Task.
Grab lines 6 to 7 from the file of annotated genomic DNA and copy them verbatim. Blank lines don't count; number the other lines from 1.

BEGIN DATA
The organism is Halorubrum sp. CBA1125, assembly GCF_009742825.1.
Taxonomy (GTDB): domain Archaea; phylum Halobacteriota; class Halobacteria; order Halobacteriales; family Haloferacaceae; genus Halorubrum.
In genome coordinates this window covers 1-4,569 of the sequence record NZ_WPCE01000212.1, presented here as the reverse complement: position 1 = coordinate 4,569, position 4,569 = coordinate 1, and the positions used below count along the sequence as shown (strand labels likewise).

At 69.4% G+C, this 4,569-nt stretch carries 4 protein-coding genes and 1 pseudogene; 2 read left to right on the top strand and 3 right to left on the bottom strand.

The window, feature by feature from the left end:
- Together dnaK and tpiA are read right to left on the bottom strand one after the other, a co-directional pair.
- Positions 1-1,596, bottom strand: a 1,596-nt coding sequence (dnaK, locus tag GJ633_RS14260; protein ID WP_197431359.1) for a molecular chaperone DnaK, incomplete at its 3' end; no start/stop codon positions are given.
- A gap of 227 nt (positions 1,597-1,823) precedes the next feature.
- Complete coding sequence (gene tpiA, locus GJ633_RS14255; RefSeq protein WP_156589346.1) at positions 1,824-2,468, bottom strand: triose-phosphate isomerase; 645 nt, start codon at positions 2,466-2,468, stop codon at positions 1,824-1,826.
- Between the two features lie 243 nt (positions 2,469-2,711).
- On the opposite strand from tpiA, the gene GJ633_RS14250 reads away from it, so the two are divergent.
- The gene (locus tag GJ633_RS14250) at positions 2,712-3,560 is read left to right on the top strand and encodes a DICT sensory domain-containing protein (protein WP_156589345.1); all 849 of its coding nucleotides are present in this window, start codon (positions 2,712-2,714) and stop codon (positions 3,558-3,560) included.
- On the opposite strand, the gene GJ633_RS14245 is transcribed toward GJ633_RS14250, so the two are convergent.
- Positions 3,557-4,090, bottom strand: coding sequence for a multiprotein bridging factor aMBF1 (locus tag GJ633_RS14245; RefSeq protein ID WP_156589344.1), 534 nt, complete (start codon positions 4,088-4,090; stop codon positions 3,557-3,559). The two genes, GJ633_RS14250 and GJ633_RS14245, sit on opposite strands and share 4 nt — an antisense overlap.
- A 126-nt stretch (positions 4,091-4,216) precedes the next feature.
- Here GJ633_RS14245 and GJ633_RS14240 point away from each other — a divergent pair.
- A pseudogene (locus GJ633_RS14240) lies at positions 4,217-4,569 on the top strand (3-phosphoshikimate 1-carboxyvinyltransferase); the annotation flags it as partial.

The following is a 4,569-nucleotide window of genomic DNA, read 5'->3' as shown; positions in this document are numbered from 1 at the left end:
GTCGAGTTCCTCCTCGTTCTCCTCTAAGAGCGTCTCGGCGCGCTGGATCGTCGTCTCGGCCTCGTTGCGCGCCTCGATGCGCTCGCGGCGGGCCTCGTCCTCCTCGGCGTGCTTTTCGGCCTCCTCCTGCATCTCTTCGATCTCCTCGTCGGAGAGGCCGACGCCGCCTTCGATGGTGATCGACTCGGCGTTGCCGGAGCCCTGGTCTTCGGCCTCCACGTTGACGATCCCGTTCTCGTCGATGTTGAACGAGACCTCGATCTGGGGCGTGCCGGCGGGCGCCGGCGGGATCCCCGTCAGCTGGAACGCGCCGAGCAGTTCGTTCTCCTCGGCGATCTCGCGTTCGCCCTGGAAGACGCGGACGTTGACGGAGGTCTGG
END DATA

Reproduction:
- Together dnaK and tpiA are read right to left on the bottom strand one after the other, a co-directional pair.
- Positions 1-1,596, bottom strand: a 1,596-nt coding sequence (dnaK, locus tag GJ633_RS14260; protein ID WP_197431359.1) for a molecular chaperone DnaK, incomplete at its 3' end; no start/stop codon positions are given.